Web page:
See how much of Missouri is experiencing drought conditions

Written by:
September 22, 2021
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See how much of Missouri is experiencing drought conditions

Nearly one-third of Americans experienced a weather disaster this summer, giving them first-hand experience into a future of extreme hurricanes, wildfires, storms, and floods caused by global climate change. Data from the National Oceanic and Atmospheric Administration (NOAA) and NASA both show rapid warming in the 21st century, with the past decade being the hottest on record. According to The Washington Post, the cost of responding to these weather disasters is more than $81 billion per year.

Among those disasters were several significant, costly, and deadly droughts. Droughts are among the most destructive forces in nature—only hurricanes are more economically damaging to the United States. Destroyed crops ripple through the economy, with animal feed prices increasing, which can indirectly raise the price of meats and animal products like milk and cheese. The annual losses due to drought are near $9 billion per year. Droughts also contribute to wildfires, increasing the likelihood of ignition and making them more extreme when they do happen.

Stacker ranked each state and Washington D.C., based on the average percentage of the state land that experienced drought conditions in the 20-year period from 2000 to March 2021, using data from the U.S. Drought Monitor (USDM). The USDM categories drought conditions using a five point scale ranging from "abnormally dry," indicating some short-term crop dryness or a lingering water deficit, to "exceptional drought," a serious condition involving a water emergency that leads to widespread crop/pasture losses.

Missouri by the numbers

- Share of state experiencing drought conditions (20-year average): 22,264 sq. mi. (31.9% of land area); 1,835,512 people (30.6% of population)
--- Moderate drought: 10,948 sq. mi. (15.7% of land area); 886,968 people (14.8% of population)
--- Severe drought: 3,964 sq. mi. (5.7% of land area); 294,314 people (4.9% of population)
--- Extreme drought: 1,078 sq. mi. (1.5% of land area); 75,282 people (1.3% of population)
--- Exceptional drought: 98 sq. mi. (0.1% of land area); 7,703 people (0.1% of population)

As of March 2021, 6% of Missouri was dry, creating problems with crop planting and growth. But from 2000 to 2010, rising temperatures caused an epic drought that depleted the Missouri River—the longest river in the U.S.—to historic lows. Snowpack melt from the Rocky Mountains, which feeds the river, fell to levels so low that the mighty Missouri was lower and drier than it had been in 1,200 years.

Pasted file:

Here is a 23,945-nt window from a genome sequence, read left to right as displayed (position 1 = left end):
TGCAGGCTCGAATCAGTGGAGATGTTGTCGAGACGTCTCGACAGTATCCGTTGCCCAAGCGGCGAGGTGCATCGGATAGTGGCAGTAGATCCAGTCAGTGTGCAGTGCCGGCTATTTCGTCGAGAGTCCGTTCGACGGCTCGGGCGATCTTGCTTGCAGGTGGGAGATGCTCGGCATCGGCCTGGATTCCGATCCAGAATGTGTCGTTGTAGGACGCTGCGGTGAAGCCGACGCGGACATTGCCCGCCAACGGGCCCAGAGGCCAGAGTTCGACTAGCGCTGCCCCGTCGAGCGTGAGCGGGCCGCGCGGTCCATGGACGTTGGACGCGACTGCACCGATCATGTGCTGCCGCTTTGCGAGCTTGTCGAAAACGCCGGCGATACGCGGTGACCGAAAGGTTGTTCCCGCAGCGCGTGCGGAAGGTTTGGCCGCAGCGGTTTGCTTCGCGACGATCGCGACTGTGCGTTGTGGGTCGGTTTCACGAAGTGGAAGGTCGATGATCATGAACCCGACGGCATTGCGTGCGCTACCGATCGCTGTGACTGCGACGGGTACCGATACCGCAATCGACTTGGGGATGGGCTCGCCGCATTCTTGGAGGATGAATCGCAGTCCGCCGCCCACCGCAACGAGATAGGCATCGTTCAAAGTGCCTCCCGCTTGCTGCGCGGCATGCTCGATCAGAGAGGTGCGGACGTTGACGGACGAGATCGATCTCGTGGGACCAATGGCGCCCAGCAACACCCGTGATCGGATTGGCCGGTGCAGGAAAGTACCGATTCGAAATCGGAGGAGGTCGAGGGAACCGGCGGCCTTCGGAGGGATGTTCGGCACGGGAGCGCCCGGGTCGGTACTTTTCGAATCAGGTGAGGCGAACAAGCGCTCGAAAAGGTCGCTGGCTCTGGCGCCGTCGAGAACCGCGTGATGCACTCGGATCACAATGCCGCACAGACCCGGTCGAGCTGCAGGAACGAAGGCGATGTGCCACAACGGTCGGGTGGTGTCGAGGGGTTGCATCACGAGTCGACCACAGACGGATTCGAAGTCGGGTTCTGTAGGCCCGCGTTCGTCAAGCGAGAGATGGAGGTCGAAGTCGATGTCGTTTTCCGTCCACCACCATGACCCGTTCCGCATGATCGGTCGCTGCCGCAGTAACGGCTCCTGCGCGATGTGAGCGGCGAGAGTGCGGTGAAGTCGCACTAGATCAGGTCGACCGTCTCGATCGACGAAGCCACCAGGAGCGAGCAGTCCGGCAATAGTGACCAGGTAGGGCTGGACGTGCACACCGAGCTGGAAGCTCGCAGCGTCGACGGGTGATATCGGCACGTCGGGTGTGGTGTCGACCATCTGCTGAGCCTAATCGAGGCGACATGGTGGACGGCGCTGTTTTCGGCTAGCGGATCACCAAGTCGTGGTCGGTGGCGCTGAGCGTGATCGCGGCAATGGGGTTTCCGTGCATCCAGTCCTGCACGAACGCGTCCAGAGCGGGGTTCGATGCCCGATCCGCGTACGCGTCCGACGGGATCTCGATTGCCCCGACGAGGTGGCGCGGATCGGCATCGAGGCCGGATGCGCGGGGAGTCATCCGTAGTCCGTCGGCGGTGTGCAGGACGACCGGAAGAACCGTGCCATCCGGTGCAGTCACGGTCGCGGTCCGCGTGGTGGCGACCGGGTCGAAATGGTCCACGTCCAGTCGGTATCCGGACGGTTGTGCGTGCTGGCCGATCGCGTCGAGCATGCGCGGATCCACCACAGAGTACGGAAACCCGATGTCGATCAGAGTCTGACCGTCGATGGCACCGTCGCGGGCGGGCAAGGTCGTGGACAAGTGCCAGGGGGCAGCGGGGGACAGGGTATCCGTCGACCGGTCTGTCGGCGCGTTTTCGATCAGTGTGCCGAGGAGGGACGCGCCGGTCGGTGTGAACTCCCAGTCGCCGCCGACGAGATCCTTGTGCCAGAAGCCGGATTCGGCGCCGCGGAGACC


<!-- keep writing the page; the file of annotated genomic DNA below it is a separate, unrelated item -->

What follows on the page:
The entire national list, including descriptions of the conditions that led to or prevented drought in each state and the events leading up to the state's change in drought status, can be found here. Continue reading to learn which states experience the worst droughts.

Most drought-ridden states

#1. Arizona
- Share of state experiencing drought conditions (20-year average): 87,702 sq. mi. (76.9% of land area); 4,867,057 people (76.1% of population)
#2. Nevada
- Share of state experiencing drought conditions (20-year average): 78,717 sq. mi. (71.2% of land area); 1,942,485 people (71.9% of population)
#3. New Mexico
- Share of state experiencing drought conditions (20-year average): 84,806 sq. mi. (69.8% of land area); 1,455,107 people (70.7% of population)

Least drought-ridden states

#1. Ohio
- Share of state experiencing drought conditions (20-year average): 6,631 sq. mi. (16.1% of land area); 1,815,050 people (15.7% of population)
#2. Alaska
- Share of state experiencing drought conditions (20-year average): 95,420 sq. mi. (16.4% of land area); 159,582 people (23.2% of population)
#3. New York
- Share of state experiencing drought conditions (20-year average): 8,721 sq. mi. (18.0% of land area); 4,174,482 people (21.5% of population)

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